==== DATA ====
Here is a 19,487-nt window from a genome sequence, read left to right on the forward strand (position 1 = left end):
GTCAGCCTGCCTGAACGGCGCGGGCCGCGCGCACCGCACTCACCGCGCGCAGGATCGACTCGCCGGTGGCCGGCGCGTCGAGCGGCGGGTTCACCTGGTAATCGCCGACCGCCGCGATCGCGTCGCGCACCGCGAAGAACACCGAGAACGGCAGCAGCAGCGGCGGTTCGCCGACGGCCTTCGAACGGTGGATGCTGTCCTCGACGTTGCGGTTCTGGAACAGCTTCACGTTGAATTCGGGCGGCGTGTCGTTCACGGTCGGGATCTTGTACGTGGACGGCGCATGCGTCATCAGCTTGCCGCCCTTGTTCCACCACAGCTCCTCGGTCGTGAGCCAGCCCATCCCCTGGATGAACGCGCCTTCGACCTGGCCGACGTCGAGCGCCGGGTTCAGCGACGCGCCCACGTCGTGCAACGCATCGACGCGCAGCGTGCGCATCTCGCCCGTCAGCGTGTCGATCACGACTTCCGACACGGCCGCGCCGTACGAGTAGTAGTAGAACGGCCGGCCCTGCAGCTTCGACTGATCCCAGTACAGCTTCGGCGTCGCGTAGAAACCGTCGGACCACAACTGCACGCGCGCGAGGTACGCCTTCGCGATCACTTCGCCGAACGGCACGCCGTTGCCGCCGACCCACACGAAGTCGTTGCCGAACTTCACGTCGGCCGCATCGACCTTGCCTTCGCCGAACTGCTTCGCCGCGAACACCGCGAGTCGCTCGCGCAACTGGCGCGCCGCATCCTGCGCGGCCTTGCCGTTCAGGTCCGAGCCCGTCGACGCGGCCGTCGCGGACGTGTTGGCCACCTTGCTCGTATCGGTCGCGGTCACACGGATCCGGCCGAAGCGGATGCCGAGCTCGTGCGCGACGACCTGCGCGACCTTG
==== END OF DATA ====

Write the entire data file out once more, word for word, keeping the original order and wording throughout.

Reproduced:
Here is a 19,487-nt window from a genome sequence, read left to right on the forward strand (position 1 = left end):
GTCAGCCTGCCTGAACGGCGCGGGCCGCGCGCACCGCACTCACCGCGCGCAGGATCGACTCGCCGGTGGCCGGCGCGTCGAGCGGCGGGTTCACCTGGTAATCGCCGACCGCCGCGATCGCGTCGCGCACCGCGAAGAACACCGAGAACGGCAGCAGCAGCGGCGGTTCGCCGACGGCCTTCGAACGGTGGATGCTGTCCTCGACGTTGCGGTTCTGGAACAGCTTCACGTTGAATTCGGGCGGCGTGTCGTTCACGGTCGGGATCTTGTACGTGGACGGCGCATGCGTCATCAGCTTGCCGCCCTTGTTCCACCACAGCTCCTCGGTCGTGAGCCAGCCCATCCCCTGGATGAACGCGCCTTCGACCTGGCCGACGTCGAGCGCCGGGTTCAGCGACGCGCCCACGTCGTGCAACGCATCGACGCGCAGCGTGCGCATCTCGCCCGTCAGCGTGTCGATCACGACTTCCGACACGGCCGCGCCGTACGAGTAGTAGTAGAACGGCCGGCCCTGCAGCTTCGACTGATCCCAGTACAGCTTCGGCGTCGCGTAGAAACCGTCGGACCACAACTGCACGCGCGCGAGGTACGCCTTCGCGATCACTTCGCCGAACGGCACGCCGTTGCCGCCGACCCACACGAAGTCGTTGCCGAACTTCACGTCGGCCGCATCGACCTTGCCTTCGCCGAACTGCTTCGCCGCGAACACCGCGAGTCGCTCGCGCAACTGGCGCGCCGCATCCTGCGCGGCCTTGCCGTTCAGGTCCGAGCCCGTCGACGCGGCCGTCGCGGACGTGTTGGCCACCTTGCTCGTATCGGTCGCGGTCACACGGATCCGGCCGAAGCGGATGCCGAGCTCGTGCGCGACGACCTGCGCGACCTTG